Greg Kaster:                       Yeah. Okay, that’s quite interesting to me, and I’m thinking of sort of airline pilots, too, who get so much of their experience in the simulator and then the real time flying real airplanes with real people.

Dr. Lynnea Myers:     Exactly. Exactly.

Greg Kaster:                       Both of those sound, if I could choose a nurse, I’d want her/him to have both I think. And by the way, this all reminds me… I don’t know if I’ve shared this story with anyone on the podcast [inaudible 00:22:05]. My one clinical nursing experience, not really, but I was on the Gustavus faculty personnel committee some years ago, and my colleague, Ann Marie, now retired, then in French, she and I were designated to observe the teaching of a nursing professor, Judy Gardner, who’s terrific.

Dr. Lynnea Myers:     Oh, yeah!

Greg Kaster:                       Judy was probably there when you were there, right?

Dr. Lynnea Myers:     Yeah. Yes, yep.

Greg Kaster:                       Now retired. Judy Gardner was at a hospital up here. I can’t remember which one up in the Twin Cities where I am now. So she was coming up for tenure, and she was on the maternity ward. So there I am, my colleague Ann Marie, and talk about feeling like a fish out of water. I just felt… I mean, at least Ann Marie can claim to be a mother. She’s a mother. I knew not… I’m walking into these hospital rooms. We’re following Judy as she does her work, and her students and I just with new mothers and their babies. Oh my God! I just had even more respect for what nurses do, but also couldn’t wait to get the heck out of there. I felt so, so self conscious and awkward.

Dr. Lynnea Myers:     I feel like I’ve heard this story in some way, shape or form probably from Judy at some point.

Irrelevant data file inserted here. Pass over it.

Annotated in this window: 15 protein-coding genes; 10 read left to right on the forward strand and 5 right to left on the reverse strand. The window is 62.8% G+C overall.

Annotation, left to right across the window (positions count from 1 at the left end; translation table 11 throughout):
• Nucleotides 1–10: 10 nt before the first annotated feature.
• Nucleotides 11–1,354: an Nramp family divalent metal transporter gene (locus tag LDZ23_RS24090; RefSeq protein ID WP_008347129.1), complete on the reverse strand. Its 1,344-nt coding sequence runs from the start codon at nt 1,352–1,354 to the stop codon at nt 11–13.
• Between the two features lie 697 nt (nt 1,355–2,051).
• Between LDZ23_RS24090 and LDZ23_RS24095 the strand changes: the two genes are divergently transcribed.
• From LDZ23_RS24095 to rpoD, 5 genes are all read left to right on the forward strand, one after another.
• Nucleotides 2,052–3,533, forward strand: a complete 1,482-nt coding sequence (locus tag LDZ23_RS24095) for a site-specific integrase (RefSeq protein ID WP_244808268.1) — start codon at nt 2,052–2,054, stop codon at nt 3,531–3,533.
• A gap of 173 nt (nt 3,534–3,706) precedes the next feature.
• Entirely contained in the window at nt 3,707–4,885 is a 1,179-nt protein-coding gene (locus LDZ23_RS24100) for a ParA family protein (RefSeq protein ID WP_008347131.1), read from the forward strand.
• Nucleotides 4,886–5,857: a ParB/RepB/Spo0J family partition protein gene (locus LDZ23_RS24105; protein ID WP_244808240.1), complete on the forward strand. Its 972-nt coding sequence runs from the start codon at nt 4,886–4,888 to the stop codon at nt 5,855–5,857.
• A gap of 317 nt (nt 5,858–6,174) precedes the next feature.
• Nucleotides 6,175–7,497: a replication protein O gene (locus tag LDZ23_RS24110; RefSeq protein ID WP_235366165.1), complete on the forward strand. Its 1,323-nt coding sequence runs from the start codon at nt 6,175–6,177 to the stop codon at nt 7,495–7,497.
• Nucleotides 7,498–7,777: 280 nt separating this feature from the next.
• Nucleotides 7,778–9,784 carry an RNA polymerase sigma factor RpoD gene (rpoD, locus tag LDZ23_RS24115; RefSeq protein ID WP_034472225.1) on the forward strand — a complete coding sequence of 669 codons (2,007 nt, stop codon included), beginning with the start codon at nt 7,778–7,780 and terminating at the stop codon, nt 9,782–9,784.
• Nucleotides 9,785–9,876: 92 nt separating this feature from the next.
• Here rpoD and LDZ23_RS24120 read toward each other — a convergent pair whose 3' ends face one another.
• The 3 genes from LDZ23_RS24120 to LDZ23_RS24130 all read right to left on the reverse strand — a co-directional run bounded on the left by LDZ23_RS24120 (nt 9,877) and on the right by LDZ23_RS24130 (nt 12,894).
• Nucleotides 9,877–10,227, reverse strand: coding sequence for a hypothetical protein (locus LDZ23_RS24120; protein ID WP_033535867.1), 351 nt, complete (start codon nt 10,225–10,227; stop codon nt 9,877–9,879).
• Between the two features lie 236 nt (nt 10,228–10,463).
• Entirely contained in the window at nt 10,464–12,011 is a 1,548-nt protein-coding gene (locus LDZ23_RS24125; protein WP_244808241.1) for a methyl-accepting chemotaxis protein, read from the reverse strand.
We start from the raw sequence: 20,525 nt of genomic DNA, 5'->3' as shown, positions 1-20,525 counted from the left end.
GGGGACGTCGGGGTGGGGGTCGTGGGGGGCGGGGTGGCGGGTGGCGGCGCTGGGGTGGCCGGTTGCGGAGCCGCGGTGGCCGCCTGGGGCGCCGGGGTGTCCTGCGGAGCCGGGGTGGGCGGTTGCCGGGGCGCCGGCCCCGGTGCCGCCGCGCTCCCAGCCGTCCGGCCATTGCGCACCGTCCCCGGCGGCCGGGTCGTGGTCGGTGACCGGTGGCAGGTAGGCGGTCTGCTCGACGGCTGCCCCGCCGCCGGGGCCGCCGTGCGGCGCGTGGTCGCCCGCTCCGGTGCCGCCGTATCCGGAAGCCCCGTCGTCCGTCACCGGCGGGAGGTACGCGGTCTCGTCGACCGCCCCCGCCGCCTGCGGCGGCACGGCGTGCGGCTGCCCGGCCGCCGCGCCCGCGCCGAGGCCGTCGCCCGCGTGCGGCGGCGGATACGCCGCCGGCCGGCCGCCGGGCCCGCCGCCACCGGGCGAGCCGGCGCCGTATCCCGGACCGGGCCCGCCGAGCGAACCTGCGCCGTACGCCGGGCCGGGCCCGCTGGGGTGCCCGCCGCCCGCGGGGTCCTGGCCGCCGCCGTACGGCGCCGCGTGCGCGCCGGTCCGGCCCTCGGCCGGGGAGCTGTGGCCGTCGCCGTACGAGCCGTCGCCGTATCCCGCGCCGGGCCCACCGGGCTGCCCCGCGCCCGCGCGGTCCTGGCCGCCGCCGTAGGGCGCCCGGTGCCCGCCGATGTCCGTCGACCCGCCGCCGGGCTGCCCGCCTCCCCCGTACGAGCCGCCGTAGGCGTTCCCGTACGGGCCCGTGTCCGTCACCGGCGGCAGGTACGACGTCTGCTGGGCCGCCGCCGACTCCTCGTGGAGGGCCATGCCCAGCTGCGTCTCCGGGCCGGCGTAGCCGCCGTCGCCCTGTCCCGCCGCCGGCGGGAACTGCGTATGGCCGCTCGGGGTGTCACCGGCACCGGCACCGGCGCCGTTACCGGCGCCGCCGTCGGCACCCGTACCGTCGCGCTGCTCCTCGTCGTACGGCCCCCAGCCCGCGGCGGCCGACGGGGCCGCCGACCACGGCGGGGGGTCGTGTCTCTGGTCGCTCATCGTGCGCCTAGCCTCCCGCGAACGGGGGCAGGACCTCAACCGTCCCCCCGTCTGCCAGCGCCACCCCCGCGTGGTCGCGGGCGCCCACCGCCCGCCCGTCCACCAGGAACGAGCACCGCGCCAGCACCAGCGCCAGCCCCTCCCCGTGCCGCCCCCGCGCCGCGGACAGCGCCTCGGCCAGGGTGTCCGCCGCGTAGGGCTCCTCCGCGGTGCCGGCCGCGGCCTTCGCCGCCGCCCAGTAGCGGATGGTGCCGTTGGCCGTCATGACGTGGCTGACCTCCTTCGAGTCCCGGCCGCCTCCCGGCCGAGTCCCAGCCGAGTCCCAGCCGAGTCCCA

Greg Kaster:                       Oh, maybe from Judy.

Dr. Lynnea Myers:     Not in a bad way, but just how thorough the personnel committee is with their evaluation.

Greg Kaster:                       Oh my God. Yes. That was thorough. Yes, right. Anyway, in your case, you’ve talked a little bit about what motivates nursing majors in general to go one for graduate degrees. What was it in your case specifically that took you to Duke and then Vanderbilt?

Dr. Lynnea Myers:     Yeah. I think when I thought about the nursing career, I think I had immediately thought about taking on some kind of position of leadership as well as having a little bit more autonomy. I was really young. So I did something kind of untraditional, kind of following up on what you said of I finished my Bachelor’s degree and then went right on to my Master’s degree. Typically, people take a year or two, at least a year or two, and like I said, some of our graduates, it’s more kind of the five to 10 year time frame. So I went right away because I was super eager. As evidence probably by my CV, I’m a lifelong learner. So I think I was just ready to continue my learning trajectory. Yeah, that I think was probably the main reason I went on right away is just because, like I said, I was eager to learn more. I wanted to be in a position of leadership, and that’s kind of the path that I saw was where I needed to go to kind of pursue that next level.

Greg Kaster:                       And you certainly caught the research bug already with Barb [Sust 00:24:52] and the program. So your work at Vanderbilt, let’s start there, your dissertation, your doctoral work there seems quite interesting. We know some kids, some parents who have autistic kids, but talk to us a little bit about what that work is about and its significance.

Dr. Lynnea Myers:     Yeah. Yeah. So I designed a research project that was looking at how parents and healthcare providers communicate. Kind of during this period when a parent or someone else first identifies a concern with a child about their development to when that child is formally diagnosed with, in the case of my dissertation, I was looking at autism spectrum disorder. And I think the idea from the study actually came from some of my early days practicing as a pediatric nurse practitioner. I still can very vividly remember doing developmental screening on a young child and finding a delay. I think it was in the area of motor skills, so how they move their arms, legs, head, so forth. And I communicated my concern to the family, and then I never saw them or heard from them again.